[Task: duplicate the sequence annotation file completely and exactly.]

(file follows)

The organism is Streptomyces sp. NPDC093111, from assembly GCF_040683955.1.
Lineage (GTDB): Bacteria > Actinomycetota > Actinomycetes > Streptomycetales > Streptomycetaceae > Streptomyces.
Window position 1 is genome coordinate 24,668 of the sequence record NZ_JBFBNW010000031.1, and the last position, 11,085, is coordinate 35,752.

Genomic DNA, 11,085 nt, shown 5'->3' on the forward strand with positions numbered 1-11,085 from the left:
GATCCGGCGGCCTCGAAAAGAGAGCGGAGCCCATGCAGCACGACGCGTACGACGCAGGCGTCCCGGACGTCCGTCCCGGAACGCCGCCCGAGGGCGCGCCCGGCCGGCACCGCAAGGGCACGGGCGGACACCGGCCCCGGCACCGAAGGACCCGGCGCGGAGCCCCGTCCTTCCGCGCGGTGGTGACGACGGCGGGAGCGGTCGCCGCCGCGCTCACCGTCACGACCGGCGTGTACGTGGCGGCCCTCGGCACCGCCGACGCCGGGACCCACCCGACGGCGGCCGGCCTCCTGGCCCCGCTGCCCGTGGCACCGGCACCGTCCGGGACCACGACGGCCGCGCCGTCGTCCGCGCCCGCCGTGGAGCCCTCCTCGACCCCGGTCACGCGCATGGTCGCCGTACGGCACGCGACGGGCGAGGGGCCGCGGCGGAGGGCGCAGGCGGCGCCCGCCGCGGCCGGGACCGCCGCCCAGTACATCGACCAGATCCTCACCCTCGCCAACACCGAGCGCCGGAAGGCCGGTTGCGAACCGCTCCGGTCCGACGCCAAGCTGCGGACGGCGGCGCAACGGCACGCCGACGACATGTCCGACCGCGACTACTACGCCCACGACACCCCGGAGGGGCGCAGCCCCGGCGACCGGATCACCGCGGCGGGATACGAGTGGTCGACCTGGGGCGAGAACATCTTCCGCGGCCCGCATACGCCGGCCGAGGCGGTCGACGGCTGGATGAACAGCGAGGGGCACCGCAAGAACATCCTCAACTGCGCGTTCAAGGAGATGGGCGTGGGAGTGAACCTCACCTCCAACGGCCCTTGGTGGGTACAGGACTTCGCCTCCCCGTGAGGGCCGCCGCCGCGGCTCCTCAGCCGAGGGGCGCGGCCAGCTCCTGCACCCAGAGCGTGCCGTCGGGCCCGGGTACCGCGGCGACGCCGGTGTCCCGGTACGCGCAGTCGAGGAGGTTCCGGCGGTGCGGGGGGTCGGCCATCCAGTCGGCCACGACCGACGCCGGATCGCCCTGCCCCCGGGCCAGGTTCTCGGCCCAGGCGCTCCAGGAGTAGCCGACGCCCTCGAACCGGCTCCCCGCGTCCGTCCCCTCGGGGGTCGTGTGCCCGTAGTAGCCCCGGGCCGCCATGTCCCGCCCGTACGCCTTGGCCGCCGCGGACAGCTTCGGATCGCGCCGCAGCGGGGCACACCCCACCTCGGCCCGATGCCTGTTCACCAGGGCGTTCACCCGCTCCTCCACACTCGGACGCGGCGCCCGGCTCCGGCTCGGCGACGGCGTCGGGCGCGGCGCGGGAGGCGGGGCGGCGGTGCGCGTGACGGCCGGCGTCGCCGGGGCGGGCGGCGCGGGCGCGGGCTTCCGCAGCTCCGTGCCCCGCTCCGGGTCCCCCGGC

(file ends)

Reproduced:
The organism is Streptomyces sp. NPDC093111, from assembly GCF_040683955.1.
Lineage (GTDB): Bacteria > Actinomycetota > Actinomycetes > Streptomycetales > Streptomycetaceae > Streptomyces.
Window position 1 is genome coordinate 24,668 of the sequence record NZ_JBFBNW010000031.1, and the last position, 11,085, is coordinate 35,752.

Genomic DNA, 11,085 nt, shown 5'->3' on the forward strand with positions numbered 1-11,085 from the left:
GATCCGGCGGCCTCGAAAAGAGAGCGGAGCCCATGCAGCACGACGCGTACGACGCAGGCGTCCCGGACGTCCGTCCCGGAACGCCGCCCGAGGGCGCGCCCGGCCGGCACCGCAAGGGCACGGGCGGACACCGGCCCCGGCACCGAAGGACCCGGCGCGGAGCCCCGTCCTTCCGCGCGGTGGTGACGACGGCGGGAGCGGTCGCCGCCGCGCTCACCGTCACGACCGGCGTGTACGTGGCGGCCCTCGGCACCGCCGACGCCGGGACCCACCCGACGGCGGCCGGCCTCCTGGCCCCGCTGCCCGTGGCACCGGCACCGTCCGGGACCACGACGGCCGCGCCGTCGTCCGCGCCCGCCGTGGAGCCCTCCTCGACCCCGGTCACGCGCATGGTCGCCGTACGGCACGCGACGGGCGAGGGGCCGCGGCGGAGGGCGCAGGCGGCGCCCGCCGCGGCCGGGACCGCCGCCCAGTACATCGACCAGATCCTCACCCTCGCCAACACCGAGCGCCGGAAGGCCGGTTGCGAACCGCTCCGGTCCGACGCCAAGCTGCGGACGGCGGCGCAACGGCACGCCGACGACATGTCCGACCGCGACTACTACGCCCACGACACCCCGGAGGGGCGCAGCCCCGGCGACCGGATCACCGCGGCGGGATACGAGTGGTCGACCTGGGGCGAGAACATCTTCCGCGGCCCGCATACGCCGGCCGAGGCGGTCGACGGCTGGATGAACAGCGAGGGGCACCGCAAGAACATCCTCAACTGCGCGTTCAAGGAGATGGGCGTGGGAGTGAACCTCACCTCCAACGGCCCTTGGTGGGTACAGGACTTCGCCTCCCCGTGAGGGCCGCCGCCGCGGCTCCTCAGCCGAGGGGCGCGGCCAGCTCCTGCACCCAGAGCGTGCCGTCGGGCCCGGGTACCGCGGCGACGCCGGTGTCCCGGTACGCGCAGTCGAGGAGGTTCCGGCGGTGCGGGGGGTCGGCCATCCAGTCGGCCACGACCGACGCCGGATCGCCCTGCCCCCGGGCCAGGTTCTCGGCCCAGGCGCTCCAGGAGTAGCCGACGCCCTCGAACCGGCTCCCCGCGTCCGTCCCCTCGGGGGTCGTGTGCCCGTAGTAGCCCCGGGCCGCCATGTCCCGCCCGTACGCCTTGGCCGCCGCGGACAGCTTCGGATCGCGCCGCAGCGGGGCACACCCCACCTCGGCCCGATGCCTGTTCACCAGGGCGTTCACCCGCTCCTCCACACTCGGACGCGGCGCCCGGCTCCGGCTCGGCGACGGCGTCGGGCGCGGCGCGGGAGGCGGGGCGGCGGTGCGCGTGACGGCCGGCGTCGCCGGGGCGGGCGGCGCGGGCGCGGGCTTCCGCAGCTCCGTGCCCCGCTCCGGGTCCCCCGGC